Will Baude Writes About Supreme Court Procedure As It Blocks Texas’s Social Media Law

Extraordinary Relief and "Existing Law"

The Supreme Court has just vacated the Fifth Circuit's stay of a district court's preliminary injunction against HB20, Texas's new social media law by a 5-4 vote. Justice Alito (joined by Justices Gorsuch and Thomas) wrote a dissent. (Justice Kagan also noted that she would deny the stay, but did not say why.) I'm sure that these issues will go to the Supreme Court reasonably soon and that others will have much to say on the merits. (I note that the dissent cites Eugene's recent article on social media companies as common carriers.) But I wanted to flag a little procedural question about how the Court handles these applications.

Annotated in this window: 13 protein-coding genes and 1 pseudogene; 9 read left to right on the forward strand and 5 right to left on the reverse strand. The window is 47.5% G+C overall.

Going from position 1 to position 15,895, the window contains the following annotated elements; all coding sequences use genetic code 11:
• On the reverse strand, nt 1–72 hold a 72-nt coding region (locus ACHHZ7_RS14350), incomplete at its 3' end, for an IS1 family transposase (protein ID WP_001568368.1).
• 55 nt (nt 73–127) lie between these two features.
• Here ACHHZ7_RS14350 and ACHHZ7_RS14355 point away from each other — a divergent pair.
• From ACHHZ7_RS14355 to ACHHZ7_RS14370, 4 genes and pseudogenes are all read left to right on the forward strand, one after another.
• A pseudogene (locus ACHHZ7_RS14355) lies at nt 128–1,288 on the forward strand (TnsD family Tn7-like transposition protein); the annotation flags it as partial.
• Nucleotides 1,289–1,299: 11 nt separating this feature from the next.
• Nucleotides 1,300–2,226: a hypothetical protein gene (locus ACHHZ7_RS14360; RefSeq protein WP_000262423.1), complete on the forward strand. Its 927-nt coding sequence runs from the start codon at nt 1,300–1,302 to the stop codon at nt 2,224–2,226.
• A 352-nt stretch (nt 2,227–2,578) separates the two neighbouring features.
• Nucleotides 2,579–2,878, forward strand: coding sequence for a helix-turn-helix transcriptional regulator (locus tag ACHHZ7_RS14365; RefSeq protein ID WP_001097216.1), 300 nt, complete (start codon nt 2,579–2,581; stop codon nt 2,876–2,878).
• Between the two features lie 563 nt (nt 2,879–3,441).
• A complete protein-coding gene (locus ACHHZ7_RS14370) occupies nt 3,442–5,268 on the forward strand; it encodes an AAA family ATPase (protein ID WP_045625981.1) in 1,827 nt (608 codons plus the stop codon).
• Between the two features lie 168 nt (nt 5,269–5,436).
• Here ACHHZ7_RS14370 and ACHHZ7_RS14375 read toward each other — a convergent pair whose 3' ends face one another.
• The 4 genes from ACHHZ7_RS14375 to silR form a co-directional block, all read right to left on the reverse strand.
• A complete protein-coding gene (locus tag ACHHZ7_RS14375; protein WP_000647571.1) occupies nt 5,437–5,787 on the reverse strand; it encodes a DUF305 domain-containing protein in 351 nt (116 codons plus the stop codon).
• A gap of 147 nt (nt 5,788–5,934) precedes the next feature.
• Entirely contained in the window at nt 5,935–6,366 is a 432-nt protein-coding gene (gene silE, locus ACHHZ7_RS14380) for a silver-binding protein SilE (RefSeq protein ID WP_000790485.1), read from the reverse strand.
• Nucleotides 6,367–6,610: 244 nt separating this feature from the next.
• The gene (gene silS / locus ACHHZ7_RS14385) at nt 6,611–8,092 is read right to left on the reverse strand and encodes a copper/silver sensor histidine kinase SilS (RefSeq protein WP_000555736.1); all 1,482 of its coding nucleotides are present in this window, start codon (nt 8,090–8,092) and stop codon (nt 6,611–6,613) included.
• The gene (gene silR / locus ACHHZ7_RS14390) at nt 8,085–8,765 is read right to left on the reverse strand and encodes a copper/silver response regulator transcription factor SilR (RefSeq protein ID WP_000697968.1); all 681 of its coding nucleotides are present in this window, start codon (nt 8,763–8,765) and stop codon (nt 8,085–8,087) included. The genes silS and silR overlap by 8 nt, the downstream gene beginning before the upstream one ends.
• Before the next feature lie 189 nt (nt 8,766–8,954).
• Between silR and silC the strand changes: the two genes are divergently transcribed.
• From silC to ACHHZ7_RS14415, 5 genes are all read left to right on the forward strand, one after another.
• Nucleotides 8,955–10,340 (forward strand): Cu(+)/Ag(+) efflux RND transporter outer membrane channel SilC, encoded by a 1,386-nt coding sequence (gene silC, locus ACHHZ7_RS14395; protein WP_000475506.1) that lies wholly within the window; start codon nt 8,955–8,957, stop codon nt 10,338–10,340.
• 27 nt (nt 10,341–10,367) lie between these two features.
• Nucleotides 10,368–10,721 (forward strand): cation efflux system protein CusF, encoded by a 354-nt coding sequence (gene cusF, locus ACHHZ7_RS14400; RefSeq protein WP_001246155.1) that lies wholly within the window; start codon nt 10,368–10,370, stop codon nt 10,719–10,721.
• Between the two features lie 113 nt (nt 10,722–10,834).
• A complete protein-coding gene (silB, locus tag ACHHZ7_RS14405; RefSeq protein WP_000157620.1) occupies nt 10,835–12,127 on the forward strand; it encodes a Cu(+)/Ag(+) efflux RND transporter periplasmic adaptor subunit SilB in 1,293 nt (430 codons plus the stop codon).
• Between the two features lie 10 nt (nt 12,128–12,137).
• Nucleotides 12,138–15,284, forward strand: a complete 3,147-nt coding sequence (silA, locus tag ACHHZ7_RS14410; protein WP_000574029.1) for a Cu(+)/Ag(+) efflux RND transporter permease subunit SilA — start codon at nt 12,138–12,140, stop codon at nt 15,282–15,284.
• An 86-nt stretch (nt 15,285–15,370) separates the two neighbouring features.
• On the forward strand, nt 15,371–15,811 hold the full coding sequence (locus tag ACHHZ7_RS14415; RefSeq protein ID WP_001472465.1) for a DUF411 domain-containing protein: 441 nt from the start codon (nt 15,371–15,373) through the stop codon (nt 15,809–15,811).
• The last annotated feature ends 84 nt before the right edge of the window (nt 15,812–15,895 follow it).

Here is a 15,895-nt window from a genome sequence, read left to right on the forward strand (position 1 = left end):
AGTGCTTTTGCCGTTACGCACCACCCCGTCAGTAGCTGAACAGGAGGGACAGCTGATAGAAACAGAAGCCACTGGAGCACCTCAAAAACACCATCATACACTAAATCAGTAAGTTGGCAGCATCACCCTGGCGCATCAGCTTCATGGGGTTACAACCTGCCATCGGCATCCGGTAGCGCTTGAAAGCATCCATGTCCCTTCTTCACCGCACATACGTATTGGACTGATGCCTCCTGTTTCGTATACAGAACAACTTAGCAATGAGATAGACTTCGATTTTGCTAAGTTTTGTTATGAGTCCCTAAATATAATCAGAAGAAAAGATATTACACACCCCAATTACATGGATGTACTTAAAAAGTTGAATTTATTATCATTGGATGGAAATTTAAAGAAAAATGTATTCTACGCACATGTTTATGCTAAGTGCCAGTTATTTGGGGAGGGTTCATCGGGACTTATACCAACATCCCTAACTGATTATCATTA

When the Supreme Court grants these applications, one of the things it is supposed to consider is the likelihood that the applicant will eventually succeed before the Supreme Court. This is especially tricky because the Supreme Court has a lot of degrees of freedom. It can overturn and distinguish its own precedents in a way that lower courts don't feel free to do. How should that factor in? Should the Court consider the cases under "existing law" or under what it thinks the law should look like after it decides the case?

Read more at The Volokh Conspiracy

The judiciary